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Tennessee's GOP Governor Just Caved On Gun Safety Reform–And Now He's Demanding Even More

In the wake of the Nashville shooting, Tennessee Governor Bill Lee signed an executive order tightening background checks.

Tennessee Governor Bill Lee
Jason Kempin/Getty Images

Tennessee Republican Governor Bill Lee has apparently reversed his opinion on gun safety reform.

Lee signed an executive order—"An Order Enhancing Protective Procedures for the Purchase of Firearms"—to tighten background check procedures for firearm purchases on Tuesday of this week.

In the order, Lee clearly recognized the need for stronger regulations on firearms:

"WHEREAS, Recent tragedies in Nashville and throughout our nation have demonstrated the devastating impact of firearms possession by those intending to cause harm to themselves or others and underscore the need for more effective instant background checks."

The order also gave specific instructions for what is to be done to improve Tennessee's background check system.

These included:

  • ensuring agencies required to report information to the Tennessee Instant Check System (TICS) do so within 72 hours of when they receive the information
  • ensuring all courts are properly reporting relevant information to the Tennessee Bureau of Investigation (TBI) for entry into the TICS system
  • ordering the TBI to determine how to improve the TICS data submission process

In addition to the executive order, Lee also urged the Tennessee state legislature to pass a so-called "Red Flag" law to further work to prevent people who wish to harm themselves or others from obtaining firearms.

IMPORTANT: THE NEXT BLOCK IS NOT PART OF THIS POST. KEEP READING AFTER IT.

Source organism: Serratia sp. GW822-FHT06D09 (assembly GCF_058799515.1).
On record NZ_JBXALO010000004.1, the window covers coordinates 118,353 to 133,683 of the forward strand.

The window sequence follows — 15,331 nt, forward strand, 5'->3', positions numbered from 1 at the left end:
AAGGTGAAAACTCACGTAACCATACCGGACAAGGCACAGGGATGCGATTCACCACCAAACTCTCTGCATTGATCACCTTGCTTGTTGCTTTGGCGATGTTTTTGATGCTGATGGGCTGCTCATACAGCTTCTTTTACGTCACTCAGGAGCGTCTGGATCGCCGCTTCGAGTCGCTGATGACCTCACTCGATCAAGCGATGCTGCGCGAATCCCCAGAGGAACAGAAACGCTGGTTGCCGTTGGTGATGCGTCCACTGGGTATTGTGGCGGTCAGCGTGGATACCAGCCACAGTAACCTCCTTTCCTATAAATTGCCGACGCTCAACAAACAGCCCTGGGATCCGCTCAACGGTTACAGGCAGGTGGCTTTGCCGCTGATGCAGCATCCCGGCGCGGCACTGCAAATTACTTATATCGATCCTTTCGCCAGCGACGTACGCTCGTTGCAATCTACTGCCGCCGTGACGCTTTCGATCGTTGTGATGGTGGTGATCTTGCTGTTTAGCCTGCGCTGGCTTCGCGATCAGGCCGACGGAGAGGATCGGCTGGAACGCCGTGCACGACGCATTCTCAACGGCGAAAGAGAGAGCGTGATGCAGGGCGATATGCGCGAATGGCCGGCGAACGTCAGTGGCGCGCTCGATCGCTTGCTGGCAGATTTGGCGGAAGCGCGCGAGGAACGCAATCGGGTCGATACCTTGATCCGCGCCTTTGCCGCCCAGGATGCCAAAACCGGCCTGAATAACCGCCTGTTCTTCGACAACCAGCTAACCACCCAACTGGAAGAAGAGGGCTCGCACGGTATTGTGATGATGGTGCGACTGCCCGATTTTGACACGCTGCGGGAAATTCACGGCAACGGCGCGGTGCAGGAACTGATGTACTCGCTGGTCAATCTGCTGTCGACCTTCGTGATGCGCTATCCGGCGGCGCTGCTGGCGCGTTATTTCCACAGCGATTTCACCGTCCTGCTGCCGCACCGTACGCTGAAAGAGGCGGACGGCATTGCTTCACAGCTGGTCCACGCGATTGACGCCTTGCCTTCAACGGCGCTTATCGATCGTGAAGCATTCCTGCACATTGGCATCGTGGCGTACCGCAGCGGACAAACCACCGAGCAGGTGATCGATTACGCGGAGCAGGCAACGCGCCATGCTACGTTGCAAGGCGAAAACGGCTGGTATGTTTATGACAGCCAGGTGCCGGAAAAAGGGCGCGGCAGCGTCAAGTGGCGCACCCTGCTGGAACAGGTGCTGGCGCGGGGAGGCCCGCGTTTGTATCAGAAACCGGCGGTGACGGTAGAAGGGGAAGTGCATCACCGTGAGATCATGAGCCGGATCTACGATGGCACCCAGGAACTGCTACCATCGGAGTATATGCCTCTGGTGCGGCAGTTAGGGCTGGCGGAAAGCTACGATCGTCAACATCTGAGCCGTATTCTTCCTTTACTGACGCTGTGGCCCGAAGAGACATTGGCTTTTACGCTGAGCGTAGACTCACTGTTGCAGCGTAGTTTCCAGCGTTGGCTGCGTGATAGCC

Lee said of the order:

"When there is a clear need for action, I think that we have an obligation to remind people that we should set aside politics and pride and accomplish something that the people of Tennessee want to get accomplished."

Lee released the executive order amidst significant turmoil in the Tennessee House of Representatives over the expulsion of two Black Democratic members by the Republican majority for their participation in a protest in the House calling for gun control in the wake of the Covenant School shooting in Nashville and several other mass shootings throughout the country.

Their expulsion was especially contentious because the third Democratic lawmaker who joined the protest—a White woman named Gloria Johnson—was not likewise expelled.

Representative Justin Jones—one of the lawmakers expelled by the GOP-led House—was reinstated to his former seat by his legislative district on Monday. Representative Justin Pearson was reinstated by his district Wednesday.

While any kind of gun control at all seems incredibly unpopular with the GOP, Republican-led states like Florida and Indiana have successfully implemented red flag laws.

There will likely be a long, uphill battle to implement similar legislation in Tennessee, though.

Lee said he has been meeting with legislators about introducing an order-of-protection law that would allow law enforcement to obtain a court order to remove firearms from people who are deemed to be a danger to themselves or others.

Similar laws have been passed in 19 other states and the District of Columbia with bipartisan support.

A single executive order may seem like a small step, but change has to start somewhere.